“Yes, some manufacturers make a big small and some made a small small, so you have to ignore the label and just try everything on.”
I thought all that was bad enough, but the Internet was far worse.
For goodness sake, what is the point of a search engine that doesn’t provide results based on what was input?
It seems to me that – irrespective of what you type in – and regardless of syntax, the results (for pages and pages) are just plain wrong.
It seemed too odd, so I looked into it as much as the search engine would let me. It seems to be more about search engine optimisation (SEO), Google rules and algorithms, and less about the original concept of returning matches. Web pages now are Active Server Pages (asp and aspx) – or unsearchable for other reasons, so it’s not entirely the fault of the search engine.
Not only that, but the cookie and data exchange will inform the visiting site to change to suit an advertising and marketing brief. The resulting web page (and prices) are based on what device you are using, how expensive and new it is, where you are on the planet, your history in terms of searching, shopping, and surfing. And who knows what else? Dynamic targeted marketing.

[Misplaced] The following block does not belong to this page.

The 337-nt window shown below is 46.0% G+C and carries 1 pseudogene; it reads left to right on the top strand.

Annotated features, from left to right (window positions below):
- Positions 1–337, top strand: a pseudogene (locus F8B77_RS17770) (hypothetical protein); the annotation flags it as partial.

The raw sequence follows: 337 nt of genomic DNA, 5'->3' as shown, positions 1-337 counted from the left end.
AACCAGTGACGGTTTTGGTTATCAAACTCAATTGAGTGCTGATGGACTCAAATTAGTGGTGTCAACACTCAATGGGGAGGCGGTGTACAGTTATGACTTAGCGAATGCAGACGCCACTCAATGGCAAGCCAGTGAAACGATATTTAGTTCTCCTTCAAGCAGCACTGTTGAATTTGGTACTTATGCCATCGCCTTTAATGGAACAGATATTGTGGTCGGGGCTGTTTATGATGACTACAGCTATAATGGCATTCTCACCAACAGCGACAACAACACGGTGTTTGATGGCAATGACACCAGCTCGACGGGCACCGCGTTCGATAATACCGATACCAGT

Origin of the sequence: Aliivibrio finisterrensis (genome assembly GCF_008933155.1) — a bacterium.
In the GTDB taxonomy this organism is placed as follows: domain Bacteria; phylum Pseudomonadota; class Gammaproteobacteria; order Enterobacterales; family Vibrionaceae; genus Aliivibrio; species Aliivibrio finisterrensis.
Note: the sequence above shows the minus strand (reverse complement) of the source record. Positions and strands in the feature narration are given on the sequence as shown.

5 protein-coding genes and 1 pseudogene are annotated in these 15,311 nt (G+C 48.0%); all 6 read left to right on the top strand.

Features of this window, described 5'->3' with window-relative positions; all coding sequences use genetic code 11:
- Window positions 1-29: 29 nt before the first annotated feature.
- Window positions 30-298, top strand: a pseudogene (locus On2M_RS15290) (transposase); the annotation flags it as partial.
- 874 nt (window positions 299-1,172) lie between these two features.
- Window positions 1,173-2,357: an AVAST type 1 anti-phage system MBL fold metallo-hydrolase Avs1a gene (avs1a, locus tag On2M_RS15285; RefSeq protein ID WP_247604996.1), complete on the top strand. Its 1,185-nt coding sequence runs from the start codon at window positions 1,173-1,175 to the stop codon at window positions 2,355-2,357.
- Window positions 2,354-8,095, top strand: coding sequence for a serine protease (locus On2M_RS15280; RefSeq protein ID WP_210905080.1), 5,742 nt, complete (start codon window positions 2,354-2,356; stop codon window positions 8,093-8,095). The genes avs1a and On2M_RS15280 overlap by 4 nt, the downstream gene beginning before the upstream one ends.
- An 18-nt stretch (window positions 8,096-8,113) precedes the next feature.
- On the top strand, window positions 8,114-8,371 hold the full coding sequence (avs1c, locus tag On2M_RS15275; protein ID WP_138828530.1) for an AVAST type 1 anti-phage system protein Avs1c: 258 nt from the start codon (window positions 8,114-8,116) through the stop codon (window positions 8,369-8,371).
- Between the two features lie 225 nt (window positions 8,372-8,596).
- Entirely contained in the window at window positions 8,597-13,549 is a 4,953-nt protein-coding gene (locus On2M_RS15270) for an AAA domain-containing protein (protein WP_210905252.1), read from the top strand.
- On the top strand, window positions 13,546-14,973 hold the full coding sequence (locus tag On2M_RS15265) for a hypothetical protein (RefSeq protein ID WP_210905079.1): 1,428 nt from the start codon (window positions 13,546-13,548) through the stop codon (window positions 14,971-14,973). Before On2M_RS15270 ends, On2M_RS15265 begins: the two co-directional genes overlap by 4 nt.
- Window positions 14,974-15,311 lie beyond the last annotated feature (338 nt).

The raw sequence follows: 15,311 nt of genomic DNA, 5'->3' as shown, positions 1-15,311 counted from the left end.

This does not take into account important things like (a) you could be shopping for a gift or searching on behalf of someone else, (b) you could be using your firm’s computer, routed through their London office, or (c) using a borrowed device.
The end result is a grand waste of time.
Ergo, the Internet is useless.
Trousers apart, I tried a lot of shoes and had to admit defeat. Clarks’s range is now tiny, Brantano has vanished. Deichmann never has my size, and I resorted to the likes of JD Sports and even Debenhams. No chance – and I am far from being fussy or “into shoes”.
As I liked the shoes I already have, I decided that I would try to get the exact same ones to replace them. My thinking was that I would not have to try them on – so perfect for Internet shoe shopping.
I tried all sorts of hacks and subversions – TOR browsers, cookie cleaners, search syntaxing, different search engines, reverse image searches and more besides. I eventually found a shoe that would exactly replace my old ones from a UK shop at a reasonable price of about £35.